Next stop was Tate Britain to see the Salt and Silver exhibition. I had been prompted to visit through the Tate’s marketing, Tate Etc and the (careful) selection of images I had seen. I was especially drawn to the statements about the “materiality” of these prints; the image being absorbed in the top layers of the paper rather than a surface coating giving them a more artistic sense compared with other early photographic processes. Sadly I was disappointed not to get any of this sense of the image becoming an object. Behind glass and in the subdued light needed to preserve them I found them pretty much the same as any other early prints and even the side-by-side display of three techniques failed to make much impression on me, though I am sure if I was holding them in my hand in normal light the differences would be obvious. That aside, the exhibition did illustrate the history of 20 years of early photography but what is it doing in an Art Gallery? This should have been a free show in the Science Museum where they would have done an even better job of telling the story of the process. I looked at the images (and I do find old photographs interesting and involving) and thought “so even back then people took boring snaps of old ruins!” I have dozens of old postcards and many wartime images, bought or taken by my father, which have similar poorly-composed, tonally-challenged images of random people, churches, ruins and the like. They too are not fit subjects to be in a paid-for show in a major international art gallery. And yes, there is a historical, documentary aspect to the show – 20 years of a few countries in flux – but that’s a job for a museum not the Tate. The photographers were, with a few exceptions, not artists and were not recording the world from an art perspective or intending to make aesthetic creations; they were lawyers, politicians, scientists and generally rich folk! I quite liked the uncropped ones where the edges are black in swathes from the excess silver salts exposed in full light.  I didn’t have to pay extra as I have Tate membership but I would have been pissed off if I had to pay £12 to see it! Perhaps I am being harsh – and there were perhaps a dozen images that were a true delight – but frankly I would have been just as happy seeing them in a nicely printed book because behind glass I could not see that special “materiality” of the image as object.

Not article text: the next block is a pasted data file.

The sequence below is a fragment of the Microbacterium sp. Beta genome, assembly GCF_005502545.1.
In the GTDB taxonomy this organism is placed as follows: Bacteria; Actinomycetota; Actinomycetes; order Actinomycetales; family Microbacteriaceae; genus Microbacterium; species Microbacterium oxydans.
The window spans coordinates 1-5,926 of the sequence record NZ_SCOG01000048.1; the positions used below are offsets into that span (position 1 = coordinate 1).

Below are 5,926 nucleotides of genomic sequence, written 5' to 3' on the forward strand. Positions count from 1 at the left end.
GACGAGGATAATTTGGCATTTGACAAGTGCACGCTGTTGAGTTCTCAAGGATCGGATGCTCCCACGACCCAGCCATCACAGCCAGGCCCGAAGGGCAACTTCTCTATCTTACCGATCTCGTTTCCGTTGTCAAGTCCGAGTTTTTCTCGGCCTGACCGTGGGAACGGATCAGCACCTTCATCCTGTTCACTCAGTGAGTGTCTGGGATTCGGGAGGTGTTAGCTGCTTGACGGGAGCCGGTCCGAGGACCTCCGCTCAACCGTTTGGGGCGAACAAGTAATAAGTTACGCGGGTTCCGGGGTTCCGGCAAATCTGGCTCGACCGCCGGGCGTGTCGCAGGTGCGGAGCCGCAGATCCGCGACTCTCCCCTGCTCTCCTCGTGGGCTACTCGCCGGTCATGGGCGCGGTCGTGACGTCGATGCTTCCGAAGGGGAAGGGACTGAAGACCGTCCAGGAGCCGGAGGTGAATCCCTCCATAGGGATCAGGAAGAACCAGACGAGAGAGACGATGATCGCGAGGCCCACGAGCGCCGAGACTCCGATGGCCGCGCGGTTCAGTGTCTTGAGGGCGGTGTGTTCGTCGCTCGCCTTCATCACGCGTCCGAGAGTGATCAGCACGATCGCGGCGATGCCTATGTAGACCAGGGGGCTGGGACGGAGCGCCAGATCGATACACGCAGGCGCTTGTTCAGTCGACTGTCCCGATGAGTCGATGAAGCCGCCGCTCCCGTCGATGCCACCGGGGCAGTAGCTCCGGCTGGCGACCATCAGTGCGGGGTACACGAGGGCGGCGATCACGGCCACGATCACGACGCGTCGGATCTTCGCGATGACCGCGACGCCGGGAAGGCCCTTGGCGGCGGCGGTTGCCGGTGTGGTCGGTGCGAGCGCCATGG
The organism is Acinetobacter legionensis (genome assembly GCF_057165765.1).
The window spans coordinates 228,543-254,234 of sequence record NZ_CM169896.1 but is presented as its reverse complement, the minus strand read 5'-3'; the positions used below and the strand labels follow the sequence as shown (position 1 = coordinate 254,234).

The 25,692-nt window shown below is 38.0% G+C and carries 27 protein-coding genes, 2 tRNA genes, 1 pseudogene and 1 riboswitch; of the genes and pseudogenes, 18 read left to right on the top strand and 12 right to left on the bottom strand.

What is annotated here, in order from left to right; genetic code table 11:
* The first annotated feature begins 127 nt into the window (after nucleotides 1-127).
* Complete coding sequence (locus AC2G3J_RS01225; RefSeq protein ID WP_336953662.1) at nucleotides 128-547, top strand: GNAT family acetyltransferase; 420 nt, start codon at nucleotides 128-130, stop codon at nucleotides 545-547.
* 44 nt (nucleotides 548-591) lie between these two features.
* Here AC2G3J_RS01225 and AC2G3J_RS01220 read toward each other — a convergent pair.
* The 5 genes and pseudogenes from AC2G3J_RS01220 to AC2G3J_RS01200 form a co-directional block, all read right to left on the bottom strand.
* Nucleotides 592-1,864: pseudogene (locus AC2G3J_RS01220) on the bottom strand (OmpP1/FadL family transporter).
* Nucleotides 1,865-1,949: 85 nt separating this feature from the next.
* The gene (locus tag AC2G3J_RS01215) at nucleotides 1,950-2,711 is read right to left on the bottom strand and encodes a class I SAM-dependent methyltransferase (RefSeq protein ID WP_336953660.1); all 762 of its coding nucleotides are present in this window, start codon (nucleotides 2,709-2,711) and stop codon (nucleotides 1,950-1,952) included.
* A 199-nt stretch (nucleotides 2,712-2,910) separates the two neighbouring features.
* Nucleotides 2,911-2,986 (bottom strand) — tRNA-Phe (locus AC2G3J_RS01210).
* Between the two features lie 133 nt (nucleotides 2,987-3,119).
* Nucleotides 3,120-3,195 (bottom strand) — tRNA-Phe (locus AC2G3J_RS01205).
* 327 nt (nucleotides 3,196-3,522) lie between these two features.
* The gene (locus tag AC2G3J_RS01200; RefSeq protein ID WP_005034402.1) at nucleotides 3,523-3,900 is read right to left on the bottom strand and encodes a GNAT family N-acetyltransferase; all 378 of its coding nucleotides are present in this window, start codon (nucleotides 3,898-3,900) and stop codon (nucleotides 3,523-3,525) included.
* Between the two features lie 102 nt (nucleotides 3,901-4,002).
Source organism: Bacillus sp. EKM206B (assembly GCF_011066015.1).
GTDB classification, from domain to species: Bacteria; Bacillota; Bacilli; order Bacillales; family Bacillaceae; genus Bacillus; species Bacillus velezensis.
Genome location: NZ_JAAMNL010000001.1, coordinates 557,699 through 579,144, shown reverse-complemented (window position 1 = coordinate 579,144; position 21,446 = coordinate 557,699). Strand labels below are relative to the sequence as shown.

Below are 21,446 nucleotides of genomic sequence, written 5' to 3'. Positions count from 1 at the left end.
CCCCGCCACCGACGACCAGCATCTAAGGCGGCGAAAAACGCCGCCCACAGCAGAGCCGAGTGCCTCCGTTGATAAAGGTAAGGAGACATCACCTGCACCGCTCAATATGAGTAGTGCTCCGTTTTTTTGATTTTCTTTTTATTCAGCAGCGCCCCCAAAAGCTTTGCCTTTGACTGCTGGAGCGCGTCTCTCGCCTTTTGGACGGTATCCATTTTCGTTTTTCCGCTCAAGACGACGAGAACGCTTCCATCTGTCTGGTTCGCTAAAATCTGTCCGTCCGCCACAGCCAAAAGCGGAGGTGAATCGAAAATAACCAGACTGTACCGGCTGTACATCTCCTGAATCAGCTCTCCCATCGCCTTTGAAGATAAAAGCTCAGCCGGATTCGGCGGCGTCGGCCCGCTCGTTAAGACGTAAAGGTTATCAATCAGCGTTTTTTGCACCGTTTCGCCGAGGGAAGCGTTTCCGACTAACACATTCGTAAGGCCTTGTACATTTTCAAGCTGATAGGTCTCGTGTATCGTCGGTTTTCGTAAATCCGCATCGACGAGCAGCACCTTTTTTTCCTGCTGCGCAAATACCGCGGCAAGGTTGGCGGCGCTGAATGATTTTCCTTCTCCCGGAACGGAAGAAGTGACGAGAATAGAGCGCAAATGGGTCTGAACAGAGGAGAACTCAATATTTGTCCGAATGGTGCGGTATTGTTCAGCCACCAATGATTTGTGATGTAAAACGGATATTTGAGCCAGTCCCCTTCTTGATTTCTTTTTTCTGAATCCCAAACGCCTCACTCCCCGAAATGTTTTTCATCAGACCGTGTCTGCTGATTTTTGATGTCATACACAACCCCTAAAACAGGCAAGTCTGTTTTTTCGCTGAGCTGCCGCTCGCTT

Nick Wapplington image of Alexander McQueen creation